In the biggest week of Real Madrid's season – ahead of two Clasicos, one to reach the Copa del Rey final – Gareth Bale not being Spanish has become the news story. Again.
You'd think that by his sixth season at the Bernabeu, people would be used to it. Apparently not. When Marcelo was interviewed by Marca earlier this month, the headlines became about a little throwaway line in an answer about Cristiano Ronaldo leaving the club, where the Brazilian mentioned that Bale doesn't speak Spanish when they're together in the dressing room.
Then the floodgates opened, and years of resentment came pouring out. The reminders that Bale keeps getting injured, as if that's somehow his fault. His 'lack of integration into Spanish culture'. AS, one of the two major Madrid newspapers, 'learned' a few days later that Vinicius Jr., the new shining star of the club, had started learning Spanish a year before he arrived in Madrid.
Just take this passage from the AS report on Vinicius' Spanish lessons (which, by the way, he had talked about back in 2017 when he was taking them – it's not new information). "He has also gained a good level of Spanish, a sure sign of commitment that both the club and his teammates have appreciated.
"The 18-year-old is already managing quite well in Spanish-spoken interviews with the media, unlike some other of his fellow non-Spanish team mates who, because of shyness or lack of interest, speak much less of the local language and always conduct interviews in their native tongue."
In any other atmosphere, that would still be unusually pointed. In the climate surrounding Bale, it's hard not to see it as a direct attack; and direct attacks on Madrid players in the Madrid media are not always the sole invention of the journalist writing them. At the least, the club's darlings are not overly criticised.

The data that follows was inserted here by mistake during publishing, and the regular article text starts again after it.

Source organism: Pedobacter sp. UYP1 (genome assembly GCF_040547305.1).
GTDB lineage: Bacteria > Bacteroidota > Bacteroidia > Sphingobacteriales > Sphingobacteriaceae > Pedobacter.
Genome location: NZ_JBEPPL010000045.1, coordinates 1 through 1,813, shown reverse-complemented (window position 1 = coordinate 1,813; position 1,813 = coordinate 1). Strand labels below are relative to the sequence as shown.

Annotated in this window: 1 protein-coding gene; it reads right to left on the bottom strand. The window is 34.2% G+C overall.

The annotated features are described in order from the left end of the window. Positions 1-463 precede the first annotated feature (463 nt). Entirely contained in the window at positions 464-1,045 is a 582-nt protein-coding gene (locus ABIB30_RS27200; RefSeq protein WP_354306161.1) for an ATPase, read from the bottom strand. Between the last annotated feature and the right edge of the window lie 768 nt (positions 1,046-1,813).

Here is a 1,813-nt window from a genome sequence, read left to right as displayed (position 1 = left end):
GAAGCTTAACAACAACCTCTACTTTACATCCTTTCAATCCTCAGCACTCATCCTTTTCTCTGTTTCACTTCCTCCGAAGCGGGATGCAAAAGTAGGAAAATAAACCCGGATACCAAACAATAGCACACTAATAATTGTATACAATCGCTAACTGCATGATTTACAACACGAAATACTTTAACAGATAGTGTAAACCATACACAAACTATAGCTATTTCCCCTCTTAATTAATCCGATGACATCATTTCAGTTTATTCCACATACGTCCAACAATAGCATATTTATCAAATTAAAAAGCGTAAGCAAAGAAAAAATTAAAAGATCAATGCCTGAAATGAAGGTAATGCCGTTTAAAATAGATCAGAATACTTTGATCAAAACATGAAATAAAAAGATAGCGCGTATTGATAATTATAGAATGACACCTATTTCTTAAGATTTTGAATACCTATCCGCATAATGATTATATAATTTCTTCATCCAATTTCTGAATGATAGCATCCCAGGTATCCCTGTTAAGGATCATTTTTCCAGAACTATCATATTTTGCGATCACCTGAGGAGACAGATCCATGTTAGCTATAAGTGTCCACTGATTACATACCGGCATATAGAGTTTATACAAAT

If there was overwhelming support within the club for Bale, that story would not have been written. Thibaut Courtois wouldn't have given a long answer about the Welshman skipping a team dinner that started late in the evening (again, a more culturally Spanish thing) in order to get an early night. This wouldn't be a public issue.
But it is. And it's not really Bale's fault. God bless the guy, he's tried to learn Spanish – taken years of lessons, and all that. He's just not good at it. That's not a failing of his personality, it doesn't make him a bad teammate or a bad guy, he just...hasn't been able to learn the language. He also doesn't have the in-built advantage of being brought up speaking a language which is Spanish's sister like some Brazilians who shall remain nameless, which...well, it doesn't help.
It's not that he deliberately withdraws from his teammates, it's just that, by all accounts, he's a relatively shy guy. So it was at Spurs, so it is at Madrid.
For Wales, his status makes things different, but that's the other thing he's never had at Madrid. He's never been The Guy. At best, he's been third fiddle in the pecking order behind Sergio Ramos and Cristiano Ronaldo, and his injuries – dipping in and out of the team, in and out of training – haven't helped that.
It's easy to look at the interview quotes about him, the newspaper columns, and brush it off as coincidence. But it's Real Madrid. Everyone is looking over their shoulders and playing politics. Innocent comments spiral into bigger things, and everything is read into far more deeply than it should be (yes, exactly like this). In an environment where everyone is hyper-sensitive about what they say, a barrage like this? It says more than it says.
Despite his stop-start Real career, Bale has scored more than a goal every other game in the league, and over 100 goals in all competitions. He's scored winning goals in two Champions League finals and set up Real's only goal in another. The only Copa del Rey that Real have won in his time there was because of a stunning individual goal...from Bale.
When the chips have been down in the biggest games, it's not impossible to argue that Bale has directly brought the club more success in finals than 'big game master' Cristiano Ronaldo.
He deserves better from the club, and from his teammates. Whatever he does in the double Clasico, and for the rest of the season, he won't get it.